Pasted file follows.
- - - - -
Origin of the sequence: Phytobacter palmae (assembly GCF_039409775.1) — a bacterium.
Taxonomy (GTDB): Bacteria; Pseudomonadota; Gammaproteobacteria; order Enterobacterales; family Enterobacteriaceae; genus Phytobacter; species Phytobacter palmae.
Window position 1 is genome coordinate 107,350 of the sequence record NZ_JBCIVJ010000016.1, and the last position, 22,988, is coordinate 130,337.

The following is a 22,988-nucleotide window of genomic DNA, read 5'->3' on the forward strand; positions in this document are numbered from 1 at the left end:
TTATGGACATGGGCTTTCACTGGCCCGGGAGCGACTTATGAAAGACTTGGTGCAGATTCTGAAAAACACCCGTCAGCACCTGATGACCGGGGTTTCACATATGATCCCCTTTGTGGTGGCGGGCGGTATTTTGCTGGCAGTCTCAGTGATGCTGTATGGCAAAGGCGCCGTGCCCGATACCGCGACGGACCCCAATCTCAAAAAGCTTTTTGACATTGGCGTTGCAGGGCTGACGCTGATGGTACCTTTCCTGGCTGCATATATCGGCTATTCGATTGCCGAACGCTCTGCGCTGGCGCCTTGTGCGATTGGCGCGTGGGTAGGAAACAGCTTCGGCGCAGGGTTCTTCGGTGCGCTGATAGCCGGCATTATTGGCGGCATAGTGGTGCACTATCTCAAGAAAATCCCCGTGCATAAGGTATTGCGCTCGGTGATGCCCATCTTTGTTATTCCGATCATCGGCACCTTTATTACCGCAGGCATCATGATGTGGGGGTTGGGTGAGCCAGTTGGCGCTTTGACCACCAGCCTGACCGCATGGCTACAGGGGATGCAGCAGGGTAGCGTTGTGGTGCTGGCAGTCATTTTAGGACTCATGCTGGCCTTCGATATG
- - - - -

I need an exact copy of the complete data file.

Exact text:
Origin of the sequence: Phytobacter palmae (assembly GCF_039409775.1) — a bacterium.
Taxonomy (GTDB): Bacteria; Pseudomonadota; Gammaproteobacteria; order Enterobacterales; family Enterobacteriaceae; genus Phytobacter; species Phytobacter palmae.
Window position 1 is genome coordinate 107,350 of the sequence record NZ_JBCIVJ010000016.1, and the last position, 22,988, is coordinate 130,337.

The following is a 22,988-nucleotide window of genomic DNA, read 5'->3' on the forward strand; positions in this document are numbered from 1 at the left end:
TTATGGACATGGGCTTTCACTGGCCCGGGAGCGACTTATGAAAGACTTGGTGCAGATTCTGAAAAACACCCGTCAGCACCTGATGACCGGGGTTTCACATATGATCCCCTTTGTGGTGGCGGGCGGTATTTTGCTGGCAGTCTCAGTGATGCTGTATGGCAAAGGCGCCGTGCCCGATACCGCGACGGACCCCAATCTCAAAAAGCTTTTTGACATTGGCGTTGCAGGGCTGACGCTGATGGTACCTTTCCTGGCTGCATATATCGGCTATTCGATTGCCGAACGCTCTGCGCTGGCGCCTTGTGCGATTGGCGCGTGGGTAGGAAACAGCTTCGGCGCAGGGTTCTTCGGTGCGCTGATAGCCGGCATTATTGGCGGCATAGTGGTGCACTATCTCAAGAAAATCCCCGTGCATAAGGTATTGCGCTCGGTGATGCCCATCTTTGTTATTCCGATCATCGGCACCTTTATTACCGCAGGCATCATGATGTGGGGGTTGGGTGAGCCAGTTGGCGCTTTGACCACCAGCCTGACCGCATGGCTACAGGGGATGCAGCAGGGTAGCGTTGTGGTGCTGGCAGTCATTTTAGGACTCATGCTGGCCTTCGATATG